So, the anticipation is over and the summer holidays are finally here! (well they are in France at least ;o)) Whilst it would be lovely to think that the next 8/6 weeks will be a heady mix of wall to wall sunshine and carefree children brimming over with ideas to fill their precious free time; we all know that it's more likely to chuck it down with rain and the kids will be bored witless by tuesday....
so to help stave off some of the holiday blues here are my top three picks of places to get ideas / things to do.
1. Book - Usbourne '50 things' series, and particularly '50 science things to make and do'.
by Kate Knighton and Georgina Andrews
Tom LOVES his copy - it covers all sorts of topics and explains the science behind the activity. Nothing is expensive or complicated, the instructions are easy to follow, and the sprial bound book is practical and has so far survived various spillages! Just hours of fun for boys (and girls) who like messy science :o)
2. Web www.activityvillage.co.uk
I LOVE this site. It was set up in 2000 by Uk based Lindsay Small and has just oodles and oodles of great free stuff to keep kids of all ages busy - loads of printables, and craft ideas, and recipes, and games, and jokes, and puzzles, on just about every subject under the sun. So there really is something for everyone, and plenty of boy stuff too :o)
3. Blog Slightly cheating, but obviously there's our blog too :o) reread some of the posts and think laterally you might just find the inspiration you and your kids are looking for. And if that's not enough, here's a quick bonus project to get you started.
Tom's stilts: Materials - Two large metal cans (I used dried baby milk tins) ;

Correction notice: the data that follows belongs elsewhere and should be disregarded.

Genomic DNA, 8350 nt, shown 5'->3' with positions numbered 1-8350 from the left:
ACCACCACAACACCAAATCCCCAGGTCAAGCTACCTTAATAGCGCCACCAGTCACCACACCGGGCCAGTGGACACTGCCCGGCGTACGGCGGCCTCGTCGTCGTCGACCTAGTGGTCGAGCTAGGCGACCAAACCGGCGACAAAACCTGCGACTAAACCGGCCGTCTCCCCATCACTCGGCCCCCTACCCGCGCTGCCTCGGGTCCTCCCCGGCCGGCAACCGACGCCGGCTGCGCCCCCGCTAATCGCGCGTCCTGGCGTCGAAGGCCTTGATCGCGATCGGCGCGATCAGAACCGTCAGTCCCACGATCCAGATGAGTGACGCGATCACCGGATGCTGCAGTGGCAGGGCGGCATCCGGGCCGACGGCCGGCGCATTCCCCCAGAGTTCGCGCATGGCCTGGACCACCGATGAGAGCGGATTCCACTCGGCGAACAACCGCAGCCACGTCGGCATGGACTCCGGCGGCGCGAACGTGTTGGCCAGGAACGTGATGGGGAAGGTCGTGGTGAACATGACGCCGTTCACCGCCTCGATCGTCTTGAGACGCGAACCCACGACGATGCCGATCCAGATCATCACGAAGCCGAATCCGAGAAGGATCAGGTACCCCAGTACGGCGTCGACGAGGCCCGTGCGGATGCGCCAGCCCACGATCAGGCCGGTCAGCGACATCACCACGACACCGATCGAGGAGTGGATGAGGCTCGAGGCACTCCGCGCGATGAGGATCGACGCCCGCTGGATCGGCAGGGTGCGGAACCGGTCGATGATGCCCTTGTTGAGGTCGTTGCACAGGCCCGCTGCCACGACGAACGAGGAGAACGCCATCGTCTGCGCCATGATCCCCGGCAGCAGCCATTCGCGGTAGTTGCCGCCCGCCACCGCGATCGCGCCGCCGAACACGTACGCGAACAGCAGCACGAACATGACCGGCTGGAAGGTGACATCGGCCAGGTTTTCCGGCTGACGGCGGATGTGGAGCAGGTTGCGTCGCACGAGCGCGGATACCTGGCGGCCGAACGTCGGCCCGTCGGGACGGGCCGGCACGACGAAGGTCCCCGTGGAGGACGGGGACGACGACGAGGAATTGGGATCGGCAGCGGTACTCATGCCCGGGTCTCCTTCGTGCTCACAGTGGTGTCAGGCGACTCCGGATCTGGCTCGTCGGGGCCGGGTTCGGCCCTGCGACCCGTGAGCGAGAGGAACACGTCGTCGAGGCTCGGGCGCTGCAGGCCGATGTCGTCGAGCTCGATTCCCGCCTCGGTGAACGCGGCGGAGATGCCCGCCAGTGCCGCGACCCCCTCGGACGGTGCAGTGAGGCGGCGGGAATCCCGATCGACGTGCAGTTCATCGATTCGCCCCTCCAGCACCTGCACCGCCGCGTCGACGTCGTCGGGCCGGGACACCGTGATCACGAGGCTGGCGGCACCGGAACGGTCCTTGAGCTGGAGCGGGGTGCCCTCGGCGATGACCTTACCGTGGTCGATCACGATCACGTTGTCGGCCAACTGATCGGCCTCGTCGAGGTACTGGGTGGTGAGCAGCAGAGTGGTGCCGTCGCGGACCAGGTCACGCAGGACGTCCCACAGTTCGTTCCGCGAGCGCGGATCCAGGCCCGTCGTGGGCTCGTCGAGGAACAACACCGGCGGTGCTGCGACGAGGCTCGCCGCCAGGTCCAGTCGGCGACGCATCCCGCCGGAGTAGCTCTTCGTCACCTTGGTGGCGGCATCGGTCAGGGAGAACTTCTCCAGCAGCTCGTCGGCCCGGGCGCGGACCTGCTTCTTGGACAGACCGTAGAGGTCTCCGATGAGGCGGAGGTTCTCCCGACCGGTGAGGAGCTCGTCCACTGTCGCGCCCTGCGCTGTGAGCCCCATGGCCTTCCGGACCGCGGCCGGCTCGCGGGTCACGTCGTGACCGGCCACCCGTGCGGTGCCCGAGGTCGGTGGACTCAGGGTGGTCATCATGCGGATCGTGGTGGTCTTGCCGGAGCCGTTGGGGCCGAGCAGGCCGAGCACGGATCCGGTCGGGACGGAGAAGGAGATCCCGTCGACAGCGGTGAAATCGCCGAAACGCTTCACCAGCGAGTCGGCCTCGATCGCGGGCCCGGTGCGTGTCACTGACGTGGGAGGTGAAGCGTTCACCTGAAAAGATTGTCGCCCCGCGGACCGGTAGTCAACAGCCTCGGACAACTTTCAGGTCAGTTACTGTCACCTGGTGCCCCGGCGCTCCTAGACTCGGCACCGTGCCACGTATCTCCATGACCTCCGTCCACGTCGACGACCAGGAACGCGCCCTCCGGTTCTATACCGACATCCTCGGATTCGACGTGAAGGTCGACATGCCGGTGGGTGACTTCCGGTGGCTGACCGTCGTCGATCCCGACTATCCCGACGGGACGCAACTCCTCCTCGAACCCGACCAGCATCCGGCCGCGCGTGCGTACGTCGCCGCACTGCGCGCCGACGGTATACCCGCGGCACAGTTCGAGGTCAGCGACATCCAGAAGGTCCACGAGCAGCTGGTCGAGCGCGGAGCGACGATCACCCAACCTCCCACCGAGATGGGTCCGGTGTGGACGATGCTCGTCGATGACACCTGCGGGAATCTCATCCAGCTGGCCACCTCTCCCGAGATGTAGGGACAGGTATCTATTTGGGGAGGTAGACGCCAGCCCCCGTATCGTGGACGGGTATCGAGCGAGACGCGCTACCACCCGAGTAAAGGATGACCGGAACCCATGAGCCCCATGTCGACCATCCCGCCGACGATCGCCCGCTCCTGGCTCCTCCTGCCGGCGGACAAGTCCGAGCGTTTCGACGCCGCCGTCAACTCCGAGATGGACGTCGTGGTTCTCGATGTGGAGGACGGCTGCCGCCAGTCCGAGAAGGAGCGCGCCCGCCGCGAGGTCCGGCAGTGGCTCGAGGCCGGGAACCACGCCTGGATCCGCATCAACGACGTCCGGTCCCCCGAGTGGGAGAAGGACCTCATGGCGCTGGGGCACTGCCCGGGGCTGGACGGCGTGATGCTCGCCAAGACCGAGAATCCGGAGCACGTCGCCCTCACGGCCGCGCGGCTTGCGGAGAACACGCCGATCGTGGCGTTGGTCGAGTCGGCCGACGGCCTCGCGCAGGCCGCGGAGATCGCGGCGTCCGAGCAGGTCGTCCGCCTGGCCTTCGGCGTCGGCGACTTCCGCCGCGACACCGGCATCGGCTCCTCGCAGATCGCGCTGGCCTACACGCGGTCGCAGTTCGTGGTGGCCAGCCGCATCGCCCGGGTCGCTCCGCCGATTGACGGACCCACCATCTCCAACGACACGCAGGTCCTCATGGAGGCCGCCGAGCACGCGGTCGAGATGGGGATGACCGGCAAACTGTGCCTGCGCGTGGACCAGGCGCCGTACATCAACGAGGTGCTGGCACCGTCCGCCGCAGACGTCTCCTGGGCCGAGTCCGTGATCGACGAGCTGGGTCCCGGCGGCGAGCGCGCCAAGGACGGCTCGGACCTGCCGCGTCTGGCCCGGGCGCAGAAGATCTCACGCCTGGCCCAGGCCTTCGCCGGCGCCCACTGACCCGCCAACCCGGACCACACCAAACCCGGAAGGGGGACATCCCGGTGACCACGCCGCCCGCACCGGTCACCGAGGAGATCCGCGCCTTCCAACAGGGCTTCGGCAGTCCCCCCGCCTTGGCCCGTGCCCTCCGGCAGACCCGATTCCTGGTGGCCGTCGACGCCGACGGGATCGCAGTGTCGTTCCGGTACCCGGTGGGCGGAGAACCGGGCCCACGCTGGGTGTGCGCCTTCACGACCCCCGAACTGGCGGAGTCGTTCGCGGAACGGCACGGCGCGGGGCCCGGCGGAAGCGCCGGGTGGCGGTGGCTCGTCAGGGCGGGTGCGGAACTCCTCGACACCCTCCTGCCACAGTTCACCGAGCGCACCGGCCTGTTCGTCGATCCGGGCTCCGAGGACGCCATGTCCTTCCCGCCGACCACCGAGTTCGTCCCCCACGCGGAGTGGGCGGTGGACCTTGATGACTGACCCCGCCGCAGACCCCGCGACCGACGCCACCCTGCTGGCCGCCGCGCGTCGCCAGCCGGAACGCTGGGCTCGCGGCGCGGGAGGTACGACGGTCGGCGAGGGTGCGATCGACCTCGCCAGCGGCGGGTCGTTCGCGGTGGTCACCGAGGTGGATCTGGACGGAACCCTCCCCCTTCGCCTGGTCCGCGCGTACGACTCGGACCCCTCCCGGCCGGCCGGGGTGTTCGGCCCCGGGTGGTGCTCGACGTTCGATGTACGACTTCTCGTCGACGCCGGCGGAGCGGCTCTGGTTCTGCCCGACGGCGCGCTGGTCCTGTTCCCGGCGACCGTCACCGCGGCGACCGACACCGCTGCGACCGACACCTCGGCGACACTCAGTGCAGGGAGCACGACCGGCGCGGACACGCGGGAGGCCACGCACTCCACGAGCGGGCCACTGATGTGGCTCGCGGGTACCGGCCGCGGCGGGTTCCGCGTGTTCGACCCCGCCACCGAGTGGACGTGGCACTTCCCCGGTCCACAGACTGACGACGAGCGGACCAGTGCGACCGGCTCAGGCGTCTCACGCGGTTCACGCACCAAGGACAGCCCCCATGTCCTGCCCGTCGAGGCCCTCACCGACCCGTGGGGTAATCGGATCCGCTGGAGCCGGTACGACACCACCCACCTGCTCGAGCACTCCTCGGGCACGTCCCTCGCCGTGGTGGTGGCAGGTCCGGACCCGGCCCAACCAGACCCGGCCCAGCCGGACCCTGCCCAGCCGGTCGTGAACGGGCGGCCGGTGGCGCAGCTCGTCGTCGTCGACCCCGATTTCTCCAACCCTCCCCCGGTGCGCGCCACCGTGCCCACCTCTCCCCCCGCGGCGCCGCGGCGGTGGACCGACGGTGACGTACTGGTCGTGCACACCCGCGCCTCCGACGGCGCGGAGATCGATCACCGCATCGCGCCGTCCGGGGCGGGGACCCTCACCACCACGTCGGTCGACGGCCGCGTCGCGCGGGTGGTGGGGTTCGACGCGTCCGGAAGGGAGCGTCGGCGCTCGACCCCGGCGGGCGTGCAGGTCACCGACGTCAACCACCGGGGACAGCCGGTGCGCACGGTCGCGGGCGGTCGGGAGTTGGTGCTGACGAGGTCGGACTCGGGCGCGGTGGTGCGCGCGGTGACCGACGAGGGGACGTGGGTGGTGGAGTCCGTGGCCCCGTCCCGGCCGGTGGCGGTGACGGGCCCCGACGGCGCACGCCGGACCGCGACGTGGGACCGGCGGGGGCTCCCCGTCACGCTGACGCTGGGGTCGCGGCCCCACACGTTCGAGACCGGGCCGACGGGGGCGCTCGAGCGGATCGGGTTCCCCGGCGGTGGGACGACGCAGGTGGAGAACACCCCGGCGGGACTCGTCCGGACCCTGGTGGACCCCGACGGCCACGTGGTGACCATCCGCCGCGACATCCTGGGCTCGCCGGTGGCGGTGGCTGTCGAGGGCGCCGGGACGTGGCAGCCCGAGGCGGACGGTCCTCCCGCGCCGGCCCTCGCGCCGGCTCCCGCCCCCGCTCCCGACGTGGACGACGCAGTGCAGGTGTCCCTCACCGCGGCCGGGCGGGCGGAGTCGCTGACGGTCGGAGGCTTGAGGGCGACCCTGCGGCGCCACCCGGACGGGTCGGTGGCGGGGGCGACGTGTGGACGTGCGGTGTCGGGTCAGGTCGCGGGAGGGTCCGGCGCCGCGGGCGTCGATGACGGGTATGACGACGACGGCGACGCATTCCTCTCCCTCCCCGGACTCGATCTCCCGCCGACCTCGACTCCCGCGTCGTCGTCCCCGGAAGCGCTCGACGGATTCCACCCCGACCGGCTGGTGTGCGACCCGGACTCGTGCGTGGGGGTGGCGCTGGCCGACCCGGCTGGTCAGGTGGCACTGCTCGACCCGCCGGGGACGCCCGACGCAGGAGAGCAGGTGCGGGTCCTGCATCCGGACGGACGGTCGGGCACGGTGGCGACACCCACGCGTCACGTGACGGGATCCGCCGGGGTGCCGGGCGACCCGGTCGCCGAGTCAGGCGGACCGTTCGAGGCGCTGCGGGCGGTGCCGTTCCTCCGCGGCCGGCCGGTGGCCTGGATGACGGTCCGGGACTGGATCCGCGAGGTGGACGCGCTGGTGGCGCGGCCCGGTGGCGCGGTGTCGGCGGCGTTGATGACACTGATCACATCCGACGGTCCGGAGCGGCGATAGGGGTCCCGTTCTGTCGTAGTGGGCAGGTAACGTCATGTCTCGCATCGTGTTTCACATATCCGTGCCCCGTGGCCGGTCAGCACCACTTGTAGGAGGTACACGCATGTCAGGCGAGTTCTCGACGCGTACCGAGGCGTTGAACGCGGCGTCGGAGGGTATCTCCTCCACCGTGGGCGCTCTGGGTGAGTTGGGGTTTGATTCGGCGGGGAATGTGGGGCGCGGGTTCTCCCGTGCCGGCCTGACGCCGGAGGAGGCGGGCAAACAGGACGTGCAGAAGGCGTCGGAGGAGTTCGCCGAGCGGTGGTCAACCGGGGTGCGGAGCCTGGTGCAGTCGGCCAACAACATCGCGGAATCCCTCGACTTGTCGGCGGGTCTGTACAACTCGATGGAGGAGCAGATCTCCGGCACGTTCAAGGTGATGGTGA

acrylic paint; thick cord; duct tape; short lengths of plastic tubing; suitable drill and bit
- Carefully drill two holes in both tins - directly opposite each other. The hole should be big enough to fit the plastic tube snugly. (It will work without the tubing, but the tin is likely to cut through the cord )
- Decorate the tins as you choose - I used acrylic paints, which so far are standing up to being bashed around! (although on closer examination is starting to chip a bit) But you could use adhesive paper or metal paints.
- Insert the tubing, then thread the cord through knotting tightly UNDERNEATH the tins. I also stuck the knot to the underside of the tin with some duct tape.
- To make them easier to use, I fashioned a couple of handles out of duct tape, but this isn't vital.
- Have fun - but please don't sue me if your child breaks their ankle!!!
Don't forget to keep looking over the hols, as we're all going to be travelling around, there won't be any formal posts, but we'll be keeping you up to date with our travels. And make sure you pay attention, there'll be a test at the start of the new term ;o)
Happy Holidays xx